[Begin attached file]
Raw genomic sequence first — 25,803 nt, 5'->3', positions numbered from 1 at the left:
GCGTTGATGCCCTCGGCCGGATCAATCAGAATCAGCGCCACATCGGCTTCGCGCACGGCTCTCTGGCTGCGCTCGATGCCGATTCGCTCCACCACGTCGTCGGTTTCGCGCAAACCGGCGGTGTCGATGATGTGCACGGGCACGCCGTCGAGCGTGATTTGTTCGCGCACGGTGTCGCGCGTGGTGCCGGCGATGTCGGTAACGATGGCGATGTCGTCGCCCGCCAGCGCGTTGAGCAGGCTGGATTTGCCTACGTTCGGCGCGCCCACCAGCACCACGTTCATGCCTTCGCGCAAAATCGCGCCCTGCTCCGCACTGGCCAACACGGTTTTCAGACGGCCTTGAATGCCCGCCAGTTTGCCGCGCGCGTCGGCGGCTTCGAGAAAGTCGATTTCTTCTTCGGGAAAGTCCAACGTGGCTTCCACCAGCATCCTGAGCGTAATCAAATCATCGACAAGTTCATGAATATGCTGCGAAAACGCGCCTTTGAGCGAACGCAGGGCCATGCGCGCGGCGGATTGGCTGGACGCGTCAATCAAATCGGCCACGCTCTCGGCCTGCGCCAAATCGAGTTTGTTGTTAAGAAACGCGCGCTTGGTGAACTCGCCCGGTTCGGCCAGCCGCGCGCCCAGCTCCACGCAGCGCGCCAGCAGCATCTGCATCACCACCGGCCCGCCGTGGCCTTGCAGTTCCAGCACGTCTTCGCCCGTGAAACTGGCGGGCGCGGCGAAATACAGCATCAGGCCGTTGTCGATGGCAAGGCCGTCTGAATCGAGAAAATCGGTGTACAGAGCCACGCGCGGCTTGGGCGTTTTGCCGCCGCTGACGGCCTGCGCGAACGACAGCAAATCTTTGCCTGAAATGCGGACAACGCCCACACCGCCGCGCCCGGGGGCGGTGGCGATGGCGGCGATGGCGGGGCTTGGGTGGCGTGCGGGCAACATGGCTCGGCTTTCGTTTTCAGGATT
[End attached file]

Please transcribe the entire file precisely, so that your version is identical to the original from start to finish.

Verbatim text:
Raw genomic sequence first — 25,803 nt, 5'->3', positions numbered from 1 at the left:
GCGTTGATGCCCTCGGCCGGATCAATCAGAATCAGCGCCACATCGGCTTCGCGCACGGCTCTCTGGCTGCGCTCGATGCCGATTCGCTCCACCACGTCGTCGGTTTCGCGCAAACCGGCGGTGTCGATGATGTGCACGGGCACGCCGTCGAGCGTGATTTGTTCGCGCACGGTGTCGCGCGTGGTGCCGGCGATGTCGGTAACGATGGCGATGTCGTCGCCCGCCAGCGCGTTGAGCAGGCTGGATTTGCCTACGTTCGGCGCGCCCACCAGCACCACGTTCATGCCTTCGCGCAAAATCGCGCCCTGCTCCGCACTGGCCAACACGGTTTTCAGACGGCCTTGAATGCCCGCCAGTTTGCCGCGCGCGTCGGCGGCTTCGAGAAAGTCGATTTCTTCTTCGGGAAAGTCCAACGTGGCTTCCACCAGCATCCTGAGCGTAATCAAATCATCGACAAGTTCATGAATATGCTGCGAAAACGCGCCTTTGAGCGAACGCAGGGCCATGCGCGCGGCGGATTGGCTGGACGCGTCAATCAAATCGGCCACGCTCTCGGCCTGCGCCAAATCGAGTTTGTTGTTAAGAAACGCGCGCTTGGTGAACTCGCCCGGTTCGGCCAGCCGCGCGCCCAGCTCCACGCAGCGCGCCAGCAGCATCTGCATCACCACCGGCCCGCCGTGGCCTTGCAGTTCCAGCACGTCTTCGCCCGTGAAACTGGCGGGCGCGGCGAAATACAGCATCAGGCCGTTGTCGATGGCAAGGCCGTCTGAATCGAGAAAATCGGTGTACAGAGCCACGCGCGGCTTGGGCGTTTTGCCGCCGCTGACGGCCTGCGCGAACGACAGCAAATCTTTGCCTGAAATGCGGACAACGCCCACACCGCCGCGCCCGGGGGCGGTGGCGATGGCGGCGATGGCGGGGCTTGGGTGGCGTGCGGGCAACATGGCTCGGCTTTCGTTTTCAGGATT